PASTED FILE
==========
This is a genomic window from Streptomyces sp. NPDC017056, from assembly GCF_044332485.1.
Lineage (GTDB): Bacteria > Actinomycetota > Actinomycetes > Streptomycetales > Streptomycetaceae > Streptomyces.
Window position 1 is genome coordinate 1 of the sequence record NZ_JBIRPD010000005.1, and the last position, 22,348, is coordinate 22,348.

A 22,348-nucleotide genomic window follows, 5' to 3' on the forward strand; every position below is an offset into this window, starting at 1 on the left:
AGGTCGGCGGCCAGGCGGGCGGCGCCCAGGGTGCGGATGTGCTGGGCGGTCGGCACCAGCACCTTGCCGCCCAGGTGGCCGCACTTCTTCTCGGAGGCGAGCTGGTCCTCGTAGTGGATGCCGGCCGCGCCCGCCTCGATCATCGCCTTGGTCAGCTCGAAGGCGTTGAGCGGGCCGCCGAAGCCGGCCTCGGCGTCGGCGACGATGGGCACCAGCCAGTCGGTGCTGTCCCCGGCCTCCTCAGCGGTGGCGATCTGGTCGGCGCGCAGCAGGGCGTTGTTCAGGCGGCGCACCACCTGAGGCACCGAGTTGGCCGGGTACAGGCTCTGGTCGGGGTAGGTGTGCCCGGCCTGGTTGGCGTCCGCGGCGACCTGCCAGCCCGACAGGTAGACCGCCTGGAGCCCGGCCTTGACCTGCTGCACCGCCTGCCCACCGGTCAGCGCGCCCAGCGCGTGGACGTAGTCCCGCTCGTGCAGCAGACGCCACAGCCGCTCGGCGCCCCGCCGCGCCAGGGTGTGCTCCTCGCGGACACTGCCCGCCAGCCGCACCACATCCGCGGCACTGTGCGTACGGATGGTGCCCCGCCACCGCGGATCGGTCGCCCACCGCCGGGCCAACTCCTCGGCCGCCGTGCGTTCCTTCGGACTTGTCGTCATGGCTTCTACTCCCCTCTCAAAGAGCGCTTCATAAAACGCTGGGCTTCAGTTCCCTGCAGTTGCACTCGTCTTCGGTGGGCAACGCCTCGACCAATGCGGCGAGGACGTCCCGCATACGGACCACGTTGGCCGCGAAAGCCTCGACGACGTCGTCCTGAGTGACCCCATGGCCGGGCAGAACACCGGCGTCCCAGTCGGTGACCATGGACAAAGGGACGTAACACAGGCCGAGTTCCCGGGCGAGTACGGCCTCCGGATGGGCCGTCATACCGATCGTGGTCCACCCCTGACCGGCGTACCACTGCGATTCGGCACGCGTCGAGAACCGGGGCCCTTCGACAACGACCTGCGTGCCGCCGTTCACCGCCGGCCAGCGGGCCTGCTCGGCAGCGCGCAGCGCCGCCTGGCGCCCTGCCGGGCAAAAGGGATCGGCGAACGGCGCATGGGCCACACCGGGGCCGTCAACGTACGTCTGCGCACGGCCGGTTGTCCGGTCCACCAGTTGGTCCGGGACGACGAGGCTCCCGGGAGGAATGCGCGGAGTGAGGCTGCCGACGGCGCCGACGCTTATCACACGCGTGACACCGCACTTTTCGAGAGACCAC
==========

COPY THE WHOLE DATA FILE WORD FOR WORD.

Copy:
This is a genomic window from Streptomyces sp. NPDC017056, from assembly GCF_044332485.1.
Lineage (GTDB): Bacteria > Actinomycetota > Actinomycetes > Streptomycetales > Streptomycetaceae > Streptomyces.
Window position 1 is genome coordinate 1 of the sequence record NZ_JBIRPD010000005.1, and the last position, 22,348, is coordinate 22,348.

A 22,348-nucleotide genomic window follows, 5' to 3' on the forward strand; every position below is an offset into this window, starting at 1 on the left:
AGGTCGGCGGCCAGGCGGGCGGCGCCCAGGGTGCGGATGTGCTGGGCGGTCGGCACCAGCACCTTGCCGCCCAGGTGGCCGCACTTCTTCTCGGAGGCGAGCTGGTCCTCGTAGTGGATGCCGGCCGCGCCCGCCTCGATCATCGCCTTGGTCAGCTCGAAGGCGTTGAGCGGGCCGCCGAAGCCGGCCTCGGCGTCGGCGACGATGGGCACCAGCCAGTCGGTGCTGTCCCCGGCCTCCTCAGCGGTGGCGATCTGGTCGGCGCGCAGCAGGGCGTTGTTCAGGCGGCGCACCACCTGAGGCACCGAGTTGGCCGGGTACAGGCTCTGGTCGGGGTAGGTGTGCCCGGCCTGGTTGGCGTCCGCGGCGACCTGCCAGCCCGACAGGTAGACCGCCTGGAGCCCGGCCTTGACCTGCTGCACCGCCTGCCCACCGGTCAGCGCGCCCAGCGCGTGGACGTAGTCCCGCTCGTGCAGCAGACGCCACAGCCGCTCGGCGCCCCGCCGCGCCAGGGTGTGCTCCTCGCGGACACTGCCCGCCAGCCGCACCACATCCGCGGCACTGTGCGTACGGATGGTGCCCCGCCACCGCGGATCGGTCGCCCACCGCCGGGCCAACTCCTCGGCCGCCGTGCGTTCCTTCGGACTTGTCGTCATGGCTTCTACTCCCCTCTCAAAGAGCGCTTCATAAAACGCTGGGCTTCAGTTCCCTGCAGTTGCACTCGTCTTCGGTGGGCAACGCCTCGACCAATGCGGCGAGGACGTCCCGCATACGGACCACGTTGGCCGCGAAAGCCTCGACGACGTCGTCCTGAGTGACCCCATGGCCGGGCAGAACACCGGCGTCCCAGTCGGTGACCATGGACAAAGGGACGTAACACAGGCCGAGTTCCCGGGCGAGTACGGCCTCCGGATGGGCCGTCATACCGATCGTGGTCCACCCCTGACCGGCGTACCACTGCGATTCGGCACGCGTCGAGAACCGGGGCCCTTCGACAACGACCTGCGTGCCGCCGTTCACCGCCGGCCAGCGGGCCTGCTCGGCAGCGCGCAGCGCCGCCTGGCGCCCTGCCGGGCAAAAGGGATCGGCGAACGGCGCATGGGCCACACCGGGGCCGTCAACGTACGTCTGCGCACGGCCGGTTGTCCGGTCCACCAGTTGGTCCGGGACGACGAGGCTCCCGGGAGGAATGCGCGGAGTGAGGCTGCCGACGGCGCCGACGCTTATCACACGCGTGACACCGCACTTTTCGAGAGACCAC